Skeleton on display at the Museo Histórico Nacional in Buenos Aires, Argentina.
When: Pleistocene (2 million to 11,000 years ago)
Where: South America
What: Doedicurus is a glyptodont. The Glyptodontidae were a subclade of armadillos that ranged throughout South America (and North after the land bridge reappeared). Doedicurus was one of the largest glyptodons, coming in at about 12 feet (~3.6 meters) long. Its shell was gigantic, a grown person can crawl inside one of these structures, and there has been some theories that ancient peoples could have used these shells for shelter. The shell of Doedicurus, like all glyptodonts, was different from that of the living armadillos. The carapaces were thicker and in one solid piece, unlike the several segments present in armadillos that allow them to curl into a ball. Doedicurus had a highly domed shell, that connected to its pelvis posteriorly, but was separated from its shoulder girdle. It has been speculated that glyptodons with this type of shell stored fat in this space above the shoulders, such as a modern camel stores fat in its hump. Doedicurus also had an armored skull cap, which you can see in the fossil image but sadly has been omitted from the reconstruction.
One of the most distinctive features of Doedicurus is its spiked tail club. In most of these entries when I present something cool that you can imagine being used in intraspecific competition I have to say ‘but it was just for display or protection’. NOT THIS TIME. There is a great amount of evidence for the hypothesis that these spiked tail clubs were used in battles between males. Not all specimens of Doedicurus have a well developed pedestal for the spikes, leading researchers to conclude this was only present in males. It is very unlikely this would have been anymore of a deterrent for predators than the large shell in the first place, and just as unlikely that Doedicurus would have been agile enough to defend itself from a swift carnivorous attacker with this club. Most compelling of all, several Doedicurus specimens have been found with healed wounds in their carapaces that match the predicted impact from a rival’s tail club.
Doedicurus, like all of the remaining glyptodonts, went extinct about 11-10,000 years ago, at the end of the last major glaciation.
#???, Slowth | Normal/Grass | Lazy Pokémon #???, Therrarium | Normal/Grass | Overgrowth Pokémon
I’m slowly getting better at drawing fur!
Slowth live in the coastal jungles of eastern Taiyo, where they find a nice, cool spot in the shade and sleep for days at a time. When they wake up, they often find themselves completely covered in a thick layer of moss and algae. This doesn’t bother the Slowth, who enjoy benefits such as camouflage, and an easy (albeit slightly gross) meal.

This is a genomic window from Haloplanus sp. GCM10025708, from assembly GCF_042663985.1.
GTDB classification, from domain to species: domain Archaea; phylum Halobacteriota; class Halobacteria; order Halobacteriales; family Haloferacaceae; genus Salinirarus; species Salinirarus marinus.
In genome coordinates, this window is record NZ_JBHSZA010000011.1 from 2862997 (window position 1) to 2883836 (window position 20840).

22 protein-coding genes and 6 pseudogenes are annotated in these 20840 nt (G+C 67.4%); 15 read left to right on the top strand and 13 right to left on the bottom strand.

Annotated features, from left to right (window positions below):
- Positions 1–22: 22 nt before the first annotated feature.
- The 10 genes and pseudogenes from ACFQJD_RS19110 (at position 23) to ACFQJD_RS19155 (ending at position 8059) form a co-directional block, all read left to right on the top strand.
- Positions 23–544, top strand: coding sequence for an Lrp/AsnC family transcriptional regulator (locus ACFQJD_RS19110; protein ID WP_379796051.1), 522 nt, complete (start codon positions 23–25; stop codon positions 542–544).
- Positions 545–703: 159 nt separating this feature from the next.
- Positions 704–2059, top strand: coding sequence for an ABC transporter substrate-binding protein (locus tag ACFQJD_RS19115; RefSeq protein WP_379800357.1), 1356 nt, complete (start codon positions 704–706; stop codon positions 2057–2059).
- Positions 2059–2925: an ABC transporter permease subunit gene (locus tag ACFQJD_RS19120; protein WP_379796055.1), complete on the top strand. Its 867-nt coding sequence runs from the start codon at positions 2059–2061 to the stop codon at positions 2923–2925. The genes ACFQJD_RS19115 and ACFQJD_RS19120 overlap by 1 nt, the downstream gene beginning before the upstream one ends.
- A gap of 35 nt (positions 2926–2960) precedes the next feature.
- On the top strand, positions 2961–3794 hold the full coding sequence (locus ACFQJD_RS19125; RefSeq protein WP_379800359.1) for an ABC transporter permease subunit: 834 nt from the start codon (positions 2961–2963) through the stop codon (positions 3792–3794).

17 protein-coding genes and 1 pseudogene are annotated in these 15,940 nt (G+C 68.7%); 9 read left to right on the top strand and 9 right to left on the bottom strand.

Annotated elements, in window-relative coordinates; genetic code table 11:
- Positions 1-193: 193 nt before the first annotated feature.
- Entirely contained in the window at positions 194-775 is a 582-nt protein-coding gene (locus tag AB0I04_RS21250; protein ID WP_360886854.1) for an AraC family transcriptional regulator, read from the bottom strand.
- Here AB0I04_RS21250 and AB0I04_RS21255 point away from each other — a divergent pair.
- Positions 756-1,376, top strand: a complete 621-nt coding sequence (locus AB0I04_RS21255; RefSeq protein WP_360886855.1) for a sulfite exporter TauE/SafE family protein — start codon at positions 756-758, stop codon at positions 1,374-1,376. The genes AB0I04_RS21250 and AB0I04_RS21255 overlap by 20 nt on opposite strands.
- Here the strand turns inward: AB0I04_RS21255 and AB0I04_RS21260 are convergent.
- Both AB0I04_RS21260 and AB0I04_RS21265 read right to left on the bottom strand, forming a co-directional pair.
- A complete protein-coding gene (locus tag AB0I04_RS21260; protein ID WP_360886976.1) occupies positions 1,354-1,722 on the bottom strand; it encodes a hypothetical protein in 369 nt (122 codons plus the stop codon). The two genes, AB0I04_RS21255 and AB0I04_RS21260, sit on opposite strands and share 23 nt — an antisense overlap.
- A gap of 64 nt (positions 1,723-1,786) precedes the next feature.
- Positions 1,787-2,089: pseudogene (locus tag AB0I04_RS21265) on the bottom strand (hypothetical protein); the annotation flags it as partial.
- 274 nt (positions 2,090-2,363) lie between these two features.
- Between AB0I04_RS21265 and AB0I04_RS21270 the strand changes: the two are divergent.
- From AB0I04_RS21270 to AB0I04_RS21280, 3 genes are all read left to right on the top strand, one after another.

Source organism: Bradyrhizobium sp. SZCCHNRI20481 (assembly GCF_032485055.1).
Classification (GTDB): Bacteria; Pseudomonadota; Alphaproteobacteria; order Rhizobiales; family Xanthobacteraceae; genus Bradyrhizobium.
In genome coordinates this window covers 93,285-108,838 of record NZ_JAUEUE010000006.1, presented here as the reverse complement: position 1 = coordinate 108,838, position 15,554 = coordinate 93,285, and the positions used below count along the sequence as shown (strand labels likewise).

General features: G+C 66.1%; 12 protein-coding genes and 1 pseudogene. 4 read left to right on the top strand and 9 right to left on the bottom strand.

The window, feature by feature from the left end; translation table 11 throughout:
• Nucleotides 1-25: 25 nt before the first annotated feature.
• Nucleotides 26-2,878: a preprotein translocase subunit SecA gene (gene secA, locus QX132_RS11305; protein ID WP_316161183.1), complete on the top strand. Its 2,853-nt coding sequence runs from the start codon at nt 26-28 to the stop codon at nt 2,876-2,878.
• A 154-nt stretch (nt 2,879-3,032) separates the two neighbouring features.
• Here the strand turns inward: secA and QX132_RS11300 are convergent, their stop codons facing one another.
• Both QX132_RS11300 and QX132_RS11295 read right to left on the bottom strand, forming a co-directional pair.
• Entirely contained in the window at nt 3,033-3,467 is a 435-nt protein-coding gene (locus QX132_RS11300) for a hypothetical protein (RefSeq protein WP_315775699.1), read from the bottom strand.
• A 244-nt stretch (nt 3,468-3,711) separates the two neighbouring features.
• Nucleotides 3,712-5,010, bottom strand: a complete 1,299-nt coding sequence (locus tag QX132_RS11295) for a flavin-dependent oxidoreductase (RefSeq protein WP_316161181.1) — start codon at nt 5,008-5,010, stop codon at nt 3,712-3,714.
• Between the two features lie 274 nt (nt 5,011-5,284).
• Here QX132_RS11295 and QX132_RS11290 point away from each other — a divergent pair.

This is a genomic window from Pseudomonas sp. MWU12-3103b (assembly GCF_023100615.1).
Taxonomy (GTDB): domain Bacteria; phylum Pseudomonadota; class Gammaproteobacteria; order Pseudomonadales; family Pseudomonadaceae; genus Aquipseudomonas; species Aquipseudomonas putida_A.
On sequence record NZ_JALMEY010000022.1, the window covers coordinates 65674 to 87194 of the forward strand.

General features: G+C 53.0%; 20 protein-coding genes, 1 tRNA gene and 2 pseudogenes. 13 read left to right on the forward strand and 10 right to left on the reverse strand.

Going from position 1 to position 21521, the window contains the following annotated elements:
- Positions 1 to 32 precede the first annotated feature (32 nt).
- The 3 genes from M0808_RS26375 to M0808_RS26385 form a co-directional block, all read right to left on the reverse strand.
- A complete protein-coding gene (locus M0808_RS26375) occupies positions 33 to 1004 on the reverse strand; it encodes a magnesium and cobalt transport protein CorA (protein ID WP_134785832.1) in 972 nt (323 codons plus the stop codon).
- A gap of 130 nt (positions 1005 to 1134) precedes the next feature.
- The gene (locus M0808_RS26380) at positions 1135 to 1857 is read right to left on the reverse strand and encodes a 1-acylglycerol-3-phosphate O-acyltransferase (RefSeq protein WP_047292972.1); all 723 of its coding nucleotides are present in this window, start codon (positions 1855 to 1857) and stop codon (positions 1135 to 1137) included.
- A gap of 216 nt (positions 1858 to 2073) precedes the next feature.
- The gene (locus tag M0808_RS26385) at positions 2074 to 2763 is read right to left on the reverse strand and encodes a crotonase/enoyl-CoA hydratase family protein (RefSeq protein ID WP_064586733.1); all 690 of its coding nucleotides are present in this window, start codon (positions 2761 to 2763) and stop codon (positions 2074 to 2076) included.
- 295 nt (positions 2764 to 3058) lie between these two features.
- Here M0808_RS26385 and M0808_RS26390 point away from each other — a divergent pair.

Upon evolving into Therrarium, their bigger bodies and slower speed allows many more different species of plants to take hold in their fur. Also making their home in the fur are many species of Bug Pokémon, their presence and commitment to defending their home allowing Therrarium to use the moves Attack Order, Defend Order, and Heal Order.
(((I envy Therrarium right now. I wish I could sleep all week instead of studying for these finals…)))
Skull located in the Museo Histórico Nacional, Buenos Aires, Argentina.
When:Oligocene to Miocene (~29 to 15 million years ago)
Where: South America
What: Peltephilus is a primitive armadillo. This is the only known armadillo with horns, and one of only two known horned fossorial (digging) mammals. The other is Ceratogaulus, a gopher that lived somewhat contemporaneously in North America. Like Ceratogaulus, the horns of Peltephilus were for defensive purposes, and were not useful in either digging or for battles between individuals. Peltephilus was once proposed to have been a fast running meat eating armadillo, but more recent and in-depth studies have countered these claims and instead demonstrated that this 3 feet (~1 meter) long armadillo was indeed a digging herbivore like most known armadillos.
Peltephilus is the basal most armadillo known. One of its most obvious primitive features is that it has a full compliment of teeth in the front of its mouth that contact one another. All other armadillos have reduced anterior dentition and thus ‘spouts’ at the front of the mouths. These front teeth were the source for the early ideas of carnivory in this species. Even though Peltephilus was primitive in this, and other cranial and skeletal features, it is still highly derived and, well, already armadillo like in many other aspects, most notably its well developed carapace.